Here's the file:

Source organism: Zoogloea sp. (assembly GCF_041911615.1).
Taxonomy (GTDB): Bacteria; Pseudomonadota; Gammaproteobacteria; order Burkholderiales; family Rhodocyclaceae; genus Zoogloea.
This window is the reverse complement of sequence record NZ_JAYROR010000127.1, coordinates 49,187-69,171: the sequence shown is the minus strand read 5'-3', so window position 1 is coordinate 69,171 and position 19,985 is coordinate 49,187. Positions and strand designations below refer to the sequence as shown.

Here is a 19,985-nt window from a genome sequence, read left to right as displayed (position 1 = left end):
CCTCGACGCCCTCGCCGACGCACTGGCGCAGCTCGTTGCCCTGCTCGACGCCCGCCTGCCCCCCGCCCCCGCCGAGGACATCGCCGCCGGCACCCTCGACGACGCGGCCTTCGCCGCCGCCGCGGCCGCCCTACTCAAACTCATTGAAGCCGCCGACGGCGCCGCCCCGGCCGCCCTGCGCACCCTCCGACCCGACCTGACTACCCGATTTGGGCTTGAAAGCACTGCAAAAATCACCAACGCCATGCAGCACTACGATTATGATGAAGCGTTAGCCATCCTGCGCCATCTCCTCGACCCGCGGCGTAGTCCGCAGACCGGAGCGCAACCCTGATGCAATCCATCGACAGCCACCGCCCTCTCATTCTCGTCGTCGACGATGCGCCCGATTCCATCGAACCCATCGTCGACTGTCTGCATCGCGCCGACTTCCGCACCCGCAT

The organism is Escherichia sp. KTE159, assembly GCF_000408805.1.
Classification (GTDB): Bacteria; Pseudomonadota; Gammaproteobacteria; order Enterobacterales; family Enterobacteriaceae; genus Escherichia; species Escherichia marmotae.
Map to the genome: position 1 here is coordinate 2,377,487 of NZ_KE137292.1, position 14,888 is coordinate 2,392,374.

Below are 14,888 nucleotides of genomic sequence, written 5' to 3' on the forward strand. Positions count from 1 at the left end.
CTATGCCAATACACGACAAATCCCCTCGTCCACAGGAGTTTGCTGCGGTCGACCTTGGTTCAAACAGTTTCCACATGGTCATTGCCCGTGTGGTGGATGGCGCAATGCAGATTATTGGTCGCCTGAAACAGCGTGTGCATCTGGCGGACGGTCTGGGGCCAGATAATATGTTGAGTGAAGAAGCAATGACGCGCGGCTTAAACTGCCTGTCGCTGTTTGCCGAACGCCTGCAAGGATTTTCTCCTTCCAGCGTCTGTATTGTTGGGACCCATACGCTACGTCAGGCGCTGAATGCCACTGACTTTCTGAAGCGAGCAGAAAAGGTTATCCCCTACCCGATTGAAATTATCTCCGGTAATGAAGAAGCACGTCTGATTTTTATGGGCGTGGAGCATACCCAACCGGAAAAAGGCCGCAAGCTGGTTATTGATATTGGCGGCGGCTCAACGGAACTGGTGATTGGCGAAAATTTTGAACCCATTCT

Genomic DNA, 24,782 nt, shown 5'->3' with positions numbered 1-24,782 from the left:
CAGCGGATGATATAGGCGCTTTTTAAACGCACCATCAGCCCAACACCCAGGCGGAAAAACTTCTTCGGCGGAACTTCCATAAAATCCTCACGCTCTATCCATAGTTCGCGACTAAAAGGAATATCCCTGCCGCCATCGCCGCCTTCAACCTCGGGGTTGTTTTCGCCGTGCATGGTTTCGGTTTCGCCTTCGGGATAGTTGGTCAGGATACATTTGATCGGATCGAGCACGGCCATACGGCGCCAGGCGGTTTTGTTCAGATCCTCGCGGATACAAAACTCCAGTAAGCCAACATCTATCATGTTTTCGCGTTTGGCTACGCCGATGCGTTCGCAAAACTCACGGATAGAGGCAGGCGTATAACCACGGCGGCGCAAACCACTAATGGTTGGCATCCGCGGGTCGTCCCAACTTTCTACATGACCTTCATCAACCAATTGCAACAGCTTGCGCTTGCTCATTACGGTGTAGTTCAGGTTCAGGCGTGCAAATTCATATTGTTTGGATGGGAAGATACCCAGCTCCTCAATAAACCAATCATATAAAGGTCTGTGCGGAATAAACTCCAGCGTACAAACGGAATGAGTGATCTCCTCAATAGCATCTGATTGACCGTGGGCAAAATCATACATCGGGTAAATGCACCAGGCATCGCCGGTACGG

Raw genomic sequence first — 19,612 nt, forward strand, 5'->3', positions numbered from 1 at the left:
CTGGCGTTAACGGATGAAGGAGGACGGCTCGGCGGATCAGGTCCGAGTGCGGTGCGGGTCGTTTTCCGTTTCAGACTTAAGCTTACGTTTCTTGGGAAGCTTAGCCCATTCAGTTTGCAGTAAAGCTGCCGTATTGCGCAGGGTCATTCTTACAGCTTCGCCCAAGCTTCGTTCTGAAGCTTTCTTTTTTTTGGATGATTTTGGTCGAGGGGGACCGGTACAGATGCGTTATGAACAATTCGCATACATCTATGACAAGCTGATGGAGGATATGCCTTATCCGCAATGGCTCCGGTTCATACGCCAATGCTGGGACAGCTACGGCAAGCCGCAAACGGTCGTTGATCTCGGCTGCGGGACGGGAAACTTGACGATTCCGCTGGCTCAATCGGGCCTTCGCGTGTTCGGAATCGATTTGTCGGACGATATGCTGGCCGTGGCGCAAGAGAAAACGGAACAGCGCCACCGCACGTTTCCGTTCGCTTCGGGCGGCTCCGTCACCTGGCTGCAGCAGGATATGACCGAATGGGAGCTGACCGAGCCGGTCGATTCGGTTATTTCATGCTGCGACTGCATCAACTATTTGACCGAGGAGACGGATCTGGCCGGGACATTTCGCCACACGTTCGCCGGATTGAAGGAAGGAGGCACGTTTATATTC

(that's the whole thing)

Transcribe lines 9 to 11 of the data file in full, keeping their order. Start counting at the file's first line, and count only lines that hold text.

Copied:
Below are 14,888 nucleotides of genomic sequence, written 5' to 3' on the forward strand. Positions count from 1 at the left end.
CTATGCCAATACACGACAAATCCCCTCGTCCACAGGAGTTTGCTGCGGTCGACCTTGGTTCAAACAGTTTCCACATGGTCATTGCCCGTGTGGTGGATGGCGCAATGCAGATTATTGGTCGCCTGAAACAGCGTGTGCATCTGGCGGACGGTCTGGGGCCAGATAATATGTTGAGTGAAGAAGCAATGACGCGCGGCTTAAACTGCCTGTCGCTGTTTGCCGAACGCCTGCAAGGATTTTCTCCTTCCAGCGTCTGTATTGTTGGGACCCATACGCTACGTCAGGCGCTGAATGCCACTGACTTTCTGAAGCGAGCAGAAAAGGTTATCCCCTACCCGATTGAAATTATCTCCGGTAATGAAGAAGCACGTCTGATTTTTATGGGCGTGGAGCATACCCAACCGGAAAAAGGCCGCAAGCTGGTTATTGATATTGGCGGCGGCTCAACGGAACTGGTGATTGGCGAAAATTTTGAACCCATTCT

Genomic DNA, 24,782 nt, shown 5'->3' with positions numbered 1-24,782 from the left: